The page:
### Transcription of Linear Equations and Matrices - University of …

1 CHAPTER 3. **Linear** **Equations** and **Matrices** In this chapter we introduce **Matrices** via the theory of simultaneous **Linear** **Equations** . This method has the advantage of leading in a natural way to the concept of the reduced row-echelon form of a matrix. In addition, we will for- mulate some of the basic results dealing with the existence and uniqueness of systems of **Linear** **Equations** . In Chapter 5 we will arrive at the same matrix algebra from the viewpoint of **Linear** transformations. SYSTEMS OF **Linear** **Equations** . Let a.

2 , a , y be elements of a field F, and let x , .. , x be unknowns (also called variables or indeterminates). Then an equation of the form a x + ~ ~ ~ + a x = y is called a **Linear** equation in n unknowns (over F). The scalars a are called the coefficients of the unknowns, and y is called the constant term of the equation. A vector (c , .. , c ) Fn is called a solution vector of this equa- tion if and only if a1 c1 + ~ ~ ~ + an cn = y 115. 116 **Linear** **Equations** AND **Matrices** . in which case we say that (c.)

3 , c ) satisfies the equation. The set of all such solutions is called the solution set (or the general solution). Now consider the following system of m **Linear** **Equations** in n unknowns: a11 x1 +!+ a1n xn = y1. a21 x1 +!+ a2n xn = y2. !!!!"!!!!!!!!!!!!!!!!!"!!!!!!!". am1 x1 +!+ amn xn = ym We abbreviate this system by n ! aij x j = yi ,!!!!!!!!!!!!i = 1,! !,!m!!. j=1. If we let Si denote the solution set of the equation a x = y for each i, then the solution set S of the system is given by the intersection S = S.

4 In other words, if (c , .. , c ) Fn is a solution of the system of **Equations** , then it is a solution of each of the m **Equations** in the system. Example Consider this system of two **Equations** in three unknowns over the real field : 2x1 ! 3x2 +!!!x3 = 6. !!x1 + 5x2 ! 2x3 = 12. The vector (3, 1, 3) 3 is not a solution of this system because 2(3) - 3(1) + 3 = 6. while 3 + 5(1) - 2(3) = 2 12 . However, the vector (5, 1, -1) 3 is a solution since 2(5) - 3(1) + (-1) = 6. and 5 + 5(1) - 2(-1) = 12 .. Associated with a system of **Linear** **Equations** are two rectangular arrays of elements of F that turn out to be of great theoretical as well as practical significance.

5 For the system a x = y , we define the matrix of coefficients A as the array SYSTEMS OF **Linear** **Equations** 117. ! a11 a12 ! a1n $. # &. # a21 a22 ! a2n &. A=. # " " " &. # &. " am1 am2 ! amn %. and the augmented matrix as the array aug A given by ! a11 a12 ! a1n y1 $. # &. a a22 ! a2n y2 &. aug!A = # 21 !!. # " " " "&. # &. " am1 am2 ! amn yn %. In general, we will use the term matrix to denote any array such as the array A shown above. This matrix has m rows and n columns, and hence is referred to as an m x n matrix, or a matrix of size m x n.

6 By convention, an element a F of A is labeled with the first index referring to the row and the second index referring to the column. The scalar a is usually called the i, jth entry (or element) of the matrix A. We will frequently denote the matrix A. by the symbol (a ). Another rather general way to define a matrix is as a mapping from a sub- set of all ordered pairs of positive integers into the field F. In other words, we define the mapping A by A(i, j) = a for every 1 i m and 1 j n. In this sense, a matrix is actually a mapping, and the m x n array written above is just a representation of this mapping.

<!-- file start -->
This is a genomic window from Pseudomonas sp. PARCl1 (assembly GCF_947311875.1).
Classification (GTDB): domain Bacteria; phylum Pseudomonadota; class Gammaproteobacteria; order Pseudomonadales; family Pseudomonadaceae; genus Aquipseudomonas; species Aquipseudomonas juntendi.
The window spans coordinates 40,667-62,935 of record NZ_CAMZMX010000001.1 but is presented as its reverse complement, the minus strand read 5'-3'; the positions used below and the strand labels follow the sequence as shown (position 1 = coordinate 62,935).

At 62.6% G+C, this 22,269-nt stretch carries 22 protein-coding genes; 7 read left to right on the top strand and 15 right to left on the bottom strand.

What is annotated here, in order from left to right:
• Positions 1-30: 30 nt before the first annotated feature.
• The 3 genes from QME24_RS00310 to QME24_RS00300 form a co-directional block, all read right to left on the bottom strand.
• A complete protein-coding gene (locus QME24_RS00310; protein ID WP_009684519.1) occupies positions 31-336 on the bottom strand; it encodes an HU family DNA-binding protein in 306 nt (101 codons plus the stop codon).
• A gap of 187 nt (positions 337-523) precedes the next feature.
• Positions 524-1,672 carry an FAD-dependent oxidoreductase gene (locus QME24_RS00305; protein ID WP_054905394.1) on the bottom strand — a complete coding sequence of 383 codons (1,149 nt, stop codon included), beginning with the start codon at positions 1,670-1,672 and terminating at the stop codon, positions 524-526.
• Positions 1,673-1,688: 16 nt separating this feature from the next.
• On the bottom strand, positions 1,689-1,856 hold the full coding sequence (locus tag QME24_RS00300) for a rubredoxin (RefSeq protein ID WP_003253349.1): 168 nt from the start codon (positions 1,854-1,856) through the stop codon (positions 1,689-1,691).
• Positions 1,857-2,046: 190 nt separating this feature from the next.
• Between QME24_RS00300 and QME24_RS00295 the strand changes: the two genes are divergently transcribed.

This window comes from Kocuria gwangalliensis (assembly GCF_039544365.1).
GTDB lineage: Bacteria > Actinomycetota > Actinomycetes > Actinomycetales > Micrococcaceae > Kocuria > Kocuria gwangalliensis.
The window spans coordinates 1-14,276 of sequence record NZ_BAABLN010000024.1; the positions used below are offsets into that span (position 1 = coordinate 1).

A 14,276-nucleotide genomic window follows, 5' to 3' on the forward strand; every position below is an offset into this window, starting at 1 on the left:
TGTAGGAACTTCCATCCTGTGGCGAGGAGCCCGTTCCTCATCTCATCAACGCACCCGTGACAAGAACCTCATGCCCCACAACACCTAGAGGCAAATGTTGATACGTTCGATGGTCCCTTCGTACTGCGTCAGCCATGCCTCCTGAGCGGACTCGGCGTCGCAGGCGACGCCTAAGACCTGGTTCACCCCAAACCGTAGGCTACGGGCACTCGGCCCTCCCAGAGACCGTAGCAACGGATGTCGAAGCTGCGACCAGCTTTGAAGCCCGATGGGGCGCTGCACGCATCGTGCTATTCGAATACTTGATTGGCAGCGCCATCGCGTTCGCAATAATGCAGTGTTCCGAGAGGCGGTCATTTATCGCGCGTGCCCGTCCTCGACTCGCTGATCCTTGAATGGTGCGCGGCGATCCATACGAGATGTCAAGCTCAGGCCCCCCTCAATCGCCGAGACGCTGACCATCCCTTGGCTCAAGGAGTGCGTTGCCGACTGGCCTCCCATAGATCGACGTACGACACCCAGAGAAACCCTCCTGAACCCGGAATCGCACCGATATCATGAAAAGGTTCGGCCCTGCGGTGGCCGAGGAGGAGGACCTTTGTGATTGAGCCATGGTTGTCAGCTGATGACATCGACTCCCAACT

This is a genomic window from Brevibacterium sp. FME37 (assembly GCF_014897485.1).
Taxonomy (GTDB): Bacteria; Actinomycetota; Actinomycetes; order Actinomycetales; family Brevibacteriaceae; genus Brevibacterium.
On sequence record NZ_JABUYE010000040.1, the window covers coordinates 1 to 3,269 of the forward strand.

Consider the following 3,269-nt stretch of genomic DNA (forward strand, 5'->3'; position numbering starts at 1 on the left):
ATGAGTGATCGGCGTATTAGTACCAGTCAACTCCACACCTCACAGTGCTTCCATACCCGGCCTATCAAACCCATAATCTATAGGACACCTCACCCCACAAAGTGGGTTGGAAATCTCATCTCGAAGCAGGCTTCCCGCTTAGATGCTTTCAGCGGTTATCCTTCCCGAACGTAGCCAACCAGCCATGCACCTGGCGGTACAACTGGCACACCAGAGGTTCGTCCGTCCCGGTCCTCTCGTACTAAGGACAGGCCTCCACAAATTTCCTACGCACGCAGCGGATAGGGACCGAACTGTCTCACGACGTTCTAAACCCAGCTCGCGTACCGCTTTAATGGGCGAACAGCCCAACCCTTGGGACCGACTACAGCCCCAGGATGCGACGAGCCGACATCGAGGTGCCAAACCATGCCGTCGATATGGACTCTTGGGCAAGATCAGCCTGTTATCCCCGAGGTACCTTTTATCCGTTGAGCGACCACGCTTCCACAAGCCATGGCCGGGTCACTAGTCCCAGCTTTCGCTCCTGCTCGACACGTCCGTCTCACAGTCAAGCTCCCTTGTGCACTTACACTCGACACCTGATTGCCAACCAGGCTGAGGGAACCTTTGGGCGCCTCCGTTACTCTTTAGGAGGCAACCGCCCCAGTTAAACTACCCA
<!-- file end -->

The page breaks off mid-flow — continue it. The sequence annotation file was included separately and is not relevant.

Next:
7 Before proceeding with the general theory, let us give a specific example demonstrating how to solve a system of **Linear** **Equations** . Example Let us attempt to solve the following system of **Linear** equa- tions: 2x1 +!!x2 ! 2x3 = !3. !!x1 ! 3x2 +!!x3 =!!!8. 4x1 !!!x2 ! 2x3 =!!3. That our approach is valid in general will be proved in our first theorem below. Multiply the first equation by 1/2 to get the coefficient of x equal to 1: 118 **Linear** **Equations** AND **Matrices** . !!x1 +!!(1 / 2)x2 !!!!x3 = !3 / 2. !!x1 !!

8 !!!!!!!!3x2 +!!!x3 =!!!!!!!8. 4x1 !!!!!!!!!!!!x2 ! 2x3 =!!!!!!!3. Multiply the first equation by -1 and add it to the second to obtain a new sec- ond equation, then multiply the first by -4 and add it to the third to obtain a new third equation: x1 +!!(1 / 2)x2 !!!x3 = !3 / 2. !!!!!!(7 / 2)x2 + 2x3 =!19 / 2. !!!!!!!!!!!!!!3x2 ! 2x3 =!!!!!!!9. Multiply the second by -2/7 to get the coefficient of x equal to 1, then mul- tiply this new second equation by 3 and add to the third: x1 +!!(1 / 2)x2 !!!!!!!!!!!x3 =!

9 !!!3 / 2. !!!!!!!!!!!!!!!!!x2 ! (4 / 7)x3 =!!19 / 7. !!!!!!!!!!!!!!!!!!!!!!!!!(2 / 7)x3 =!!!!6 / 7. Multiply the third by 7/2, then add 4/7 times this new equation to the second: x1 +!!(1 / 2)x2 ! x3 =!!3 / 2. !!!!!!!!!!!!!!!!!x2 !!!!!!!!=!!!!!!1. !!!!!!!!!!!!!!!!!!!!!!!!!x3 =!!!!!!3. Add the third equation to the first, then add -1/2 times the second equation to the new first to obtain x1 =!!2. x2 = !1. x3 =!!3. This is now a solution of our system of **Equations** . While this system could have been solved in a more direct manner, we wanted to illustrate the system- atic approach that will be needed below.

10 Two systems of **Linear** **Equations** are said to be equivalent if they have equal solution sets. That each successive system of **Equations** in Example is indeed equivalent to the previous system is guaranteed by the following theorem. Theorem The system of two **Equations** in n unknowns over a field F. SYSTEMS OF **Linear** **Equations** 119. a11 x1 + a12 x2 +!+ a1n xn = b1. (1). a21 x1 + a22 x2 +!+ a2n xn = b2. with a 0 is equivalent to the system a11 x1 + a12 x2 +!+ a1n xn = b1. (2). a22. ! x2 +!+ a2n ! xn = b2! in which a 2i = a21 a1i - a11 a2i for each i = 1.